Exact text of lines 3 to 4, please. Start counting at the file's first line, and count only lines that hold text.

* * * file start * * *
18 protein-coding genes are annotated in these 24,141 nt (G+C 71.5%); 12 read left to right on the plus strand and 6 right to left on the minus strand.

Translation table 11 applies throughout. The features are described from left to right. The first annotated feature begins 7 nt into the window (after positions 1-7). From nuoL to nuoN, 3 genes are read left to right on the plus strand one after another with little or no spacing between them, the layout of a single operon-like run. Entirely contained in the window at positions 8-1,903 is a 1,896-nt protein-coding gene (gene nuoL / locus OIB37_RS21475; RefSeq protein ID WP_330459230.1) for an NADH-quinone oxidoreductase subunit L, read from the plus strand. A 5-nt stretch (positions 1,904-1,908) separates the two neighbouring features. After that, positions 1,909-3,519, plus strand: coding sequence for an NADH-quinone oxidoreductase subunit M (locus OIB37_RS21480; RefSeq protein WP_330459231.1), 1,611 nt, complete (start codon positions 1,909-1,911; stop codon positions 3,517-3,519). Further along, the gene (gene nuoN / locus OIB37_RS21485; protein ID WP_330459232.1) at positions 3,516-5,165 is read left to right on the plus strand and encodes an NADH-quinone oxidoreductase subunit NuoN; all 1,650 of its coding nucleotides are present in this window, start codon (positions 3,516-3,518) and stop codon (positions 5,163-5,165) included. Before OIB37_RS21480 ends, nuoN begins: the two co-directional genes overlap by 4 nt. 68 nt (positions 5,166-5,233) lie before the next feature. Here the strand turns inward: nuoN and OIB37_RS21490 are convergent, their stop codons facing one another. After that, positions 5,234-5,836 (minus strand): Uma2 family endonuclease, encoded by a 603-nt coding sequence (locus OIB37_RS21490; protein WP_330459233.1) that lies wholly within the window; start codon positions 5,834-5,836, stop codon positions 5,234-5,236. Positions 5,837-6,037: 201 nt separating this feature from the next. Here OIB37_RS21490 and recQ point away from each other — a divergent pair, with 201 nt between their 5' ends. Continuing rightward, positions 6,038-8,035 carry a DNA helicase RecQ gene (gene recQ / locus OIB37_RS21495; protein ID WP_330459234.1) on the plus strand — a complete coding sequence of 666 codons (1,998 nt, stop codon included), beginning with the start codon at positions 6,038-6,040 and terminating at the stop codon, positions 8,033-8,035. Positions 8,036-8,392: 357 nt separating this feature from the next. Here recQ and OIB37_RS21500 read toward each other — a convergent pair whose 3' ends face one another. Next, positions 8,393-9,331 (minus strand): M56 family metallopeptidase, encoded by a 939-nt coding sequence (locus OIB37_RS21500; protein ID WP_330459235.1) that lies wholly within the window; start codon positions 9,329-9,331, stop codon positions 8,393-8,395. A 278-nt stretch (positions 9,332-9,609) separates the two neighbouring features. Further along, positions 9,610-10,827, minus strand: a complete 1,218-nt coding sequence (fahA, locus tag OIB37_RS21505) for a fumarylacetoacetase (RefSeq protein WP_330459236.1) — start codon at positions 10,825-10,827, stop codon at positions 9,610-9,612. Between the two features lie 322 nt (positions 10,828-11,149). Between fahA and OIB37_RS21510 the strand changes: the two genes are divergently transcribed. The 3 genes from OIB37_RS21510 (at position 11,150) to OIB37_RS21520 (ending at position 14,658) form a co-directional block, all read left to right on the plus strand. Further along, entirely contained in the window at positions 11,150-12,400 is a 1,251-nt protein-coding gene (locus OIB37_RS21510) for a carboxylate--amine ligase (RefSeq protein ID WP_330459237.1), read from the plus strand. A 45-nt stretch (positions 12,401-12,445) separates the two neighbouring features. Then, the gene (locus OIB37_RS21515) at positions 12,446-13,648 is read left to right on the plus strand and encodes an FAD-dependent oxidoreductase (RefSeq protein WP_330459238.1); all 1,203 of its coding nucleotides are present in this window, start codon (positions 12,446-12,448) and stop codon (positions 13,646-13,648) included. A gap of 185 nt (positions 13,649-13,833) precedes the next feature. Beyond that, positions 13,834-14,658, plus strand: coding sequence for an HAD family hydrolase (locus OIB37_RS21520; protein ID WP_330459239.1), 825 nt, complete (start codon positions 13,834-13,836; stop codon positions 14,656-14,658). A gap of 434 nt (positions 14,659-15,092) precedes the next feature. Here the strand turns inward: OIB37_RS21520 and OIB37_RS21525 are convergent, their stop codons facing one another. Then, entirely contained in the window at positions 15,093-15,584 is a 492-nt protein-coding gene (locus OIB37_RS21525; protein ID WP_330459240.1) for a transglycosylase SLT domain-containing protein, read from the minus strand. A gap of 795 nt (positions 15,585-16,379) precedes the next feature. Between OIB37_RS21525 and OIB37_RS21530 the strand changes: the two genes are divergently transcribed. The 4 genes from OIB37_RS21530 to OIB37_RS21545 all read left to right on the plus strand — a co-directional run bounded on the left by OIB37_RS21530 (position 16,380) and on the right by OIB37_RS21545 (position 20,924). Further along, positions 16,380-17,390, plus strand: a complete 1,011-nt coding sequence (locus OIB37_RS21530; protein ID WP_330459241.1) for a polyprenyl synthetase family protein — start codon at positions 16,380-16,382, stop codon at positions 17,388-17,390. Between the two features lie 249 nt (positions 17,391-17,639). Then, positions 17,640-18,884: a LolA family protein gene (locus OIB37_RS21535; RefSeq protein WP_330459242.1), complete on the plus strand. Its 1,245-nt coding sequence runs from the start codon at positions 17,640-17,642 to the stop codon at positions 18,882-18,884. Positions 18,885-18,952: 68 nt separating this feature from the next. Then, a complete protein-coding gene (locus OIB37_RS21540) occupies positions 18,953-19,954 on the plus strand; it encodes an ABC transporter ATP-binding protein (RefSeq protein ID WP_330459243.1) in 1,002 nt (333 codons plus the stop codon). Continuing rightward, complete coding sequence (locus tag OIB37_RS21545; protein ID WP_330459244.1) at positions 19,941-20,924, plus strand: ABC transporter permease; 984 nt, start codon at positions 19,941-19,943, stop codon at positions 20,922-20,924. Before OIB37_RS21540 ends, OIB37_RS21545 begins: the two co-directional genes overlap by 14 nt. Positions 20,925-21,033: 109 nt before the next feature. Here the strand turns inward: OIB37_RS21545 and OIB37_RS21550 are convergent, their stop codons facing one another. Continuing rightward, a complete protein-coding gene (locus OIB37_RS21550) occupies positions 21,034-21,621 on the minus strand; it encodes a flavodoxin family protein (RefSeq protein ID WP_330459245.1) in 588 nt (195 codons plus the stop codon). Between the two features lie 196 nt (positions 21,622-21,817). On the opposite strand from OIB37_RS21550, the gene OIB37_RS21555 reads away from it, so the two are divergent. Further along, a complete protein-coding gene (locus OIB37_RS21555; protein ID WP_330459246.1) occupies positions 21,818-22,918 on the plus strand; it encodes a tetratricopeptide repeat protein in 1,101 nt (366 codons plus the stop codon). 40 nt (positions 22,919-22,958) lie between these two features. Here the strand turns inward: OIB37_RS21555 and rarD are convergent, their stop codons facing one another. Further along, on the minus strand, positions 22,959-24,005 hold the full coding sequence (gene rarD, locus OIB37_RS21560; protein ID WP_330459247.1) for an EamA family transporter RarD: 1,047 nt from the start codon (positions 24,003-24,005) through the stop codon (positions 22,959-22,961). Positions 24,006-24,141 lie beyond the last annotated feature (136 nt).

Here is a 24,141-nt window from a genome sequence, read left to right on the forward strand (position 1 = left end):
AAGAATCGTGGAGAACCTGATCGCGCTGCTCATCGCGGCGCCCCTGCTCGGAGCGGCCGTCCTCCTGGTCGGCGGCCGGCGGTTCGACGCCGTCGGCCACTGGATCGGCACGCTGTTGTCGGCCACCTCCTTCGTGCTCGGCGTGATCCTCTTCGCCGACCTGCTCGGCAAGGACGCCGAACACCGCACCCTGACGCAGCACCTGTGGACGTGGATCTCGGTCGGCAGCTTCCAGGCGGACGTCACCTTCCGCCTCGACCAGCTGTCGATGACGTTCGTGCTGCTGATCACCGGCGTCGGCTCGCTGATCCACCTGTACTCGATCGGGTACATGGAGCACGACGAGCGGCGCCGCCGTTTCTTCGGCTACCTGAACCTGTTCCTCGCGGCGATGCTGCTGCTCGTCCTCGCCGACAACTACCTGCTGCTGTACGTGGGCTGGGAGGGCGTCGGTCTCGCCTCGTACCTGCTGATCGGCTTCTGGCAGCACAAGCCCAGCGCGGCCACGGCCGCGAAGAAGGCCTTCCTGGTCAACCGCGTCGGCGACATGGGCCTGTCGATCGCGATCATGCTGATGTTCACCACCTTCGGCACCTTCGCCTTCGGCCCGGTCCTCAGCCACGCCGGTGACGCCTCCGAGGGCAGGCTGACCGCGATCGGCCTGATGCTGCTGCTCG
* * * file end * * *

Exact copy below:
Here is a 24,141-nt window from a genome sequence, read left to right on the forward strand (position 1 = left end):
AAGAATCGTGGAGAACCTGATCGCGCTGCTCATCGCGGCGCCCCTGCTCGGAGCGGCCGTCCTCCTGGTCGGCGGCCGGCGGTTCGACGCCGTCGGCCACTGGATCGGCACGCTGTTGTCGGCCACCTCCTTCGTGCTCGGCGTGATCCTCTTCGCCGACCTGCTCGGCAAGGACGCCGAACACCGCACCCTGACGCAGCACCTGTGGACGTGGATCTCGGTCGGCAGCTTCCAGGCGGACGTCACCTTCCGCCTCGACCAGCTGTCGATGACGTTCGTGCTGCTGATCACCGGCGTCGGCTCGCTGATCCACCTGTACTCGATCGGGTACATGGAGCACGACGAGCGGCGCCGCCGTTTCTTCGGCTACCTGAACCTGTTCCTCGCGGCGATGCTGCTGCTCGTCCTCGCCGACAACTACCTGCTGCTGTACGTGGGCTGGGAGGGCGTCGGTCTCGCCTCGTACCTGCTGATCGGCTTCTGGCAGCACAAGCCCAGCGCGGCCACGGCCGCGAAGAAGGCCTTCCTGGTCAACCGCGTCGGCGACATGGGCCTGTCGATCGCGATCATGCTGATGTTCACCACCTTCGGCACCTTCGCCTTCGGCCCGGTCCTCAGCCACGCCGGTGACGCCTCCGAGGGCAGGCTGACCGCGATCGGCCTGATGCTGCTGCTCG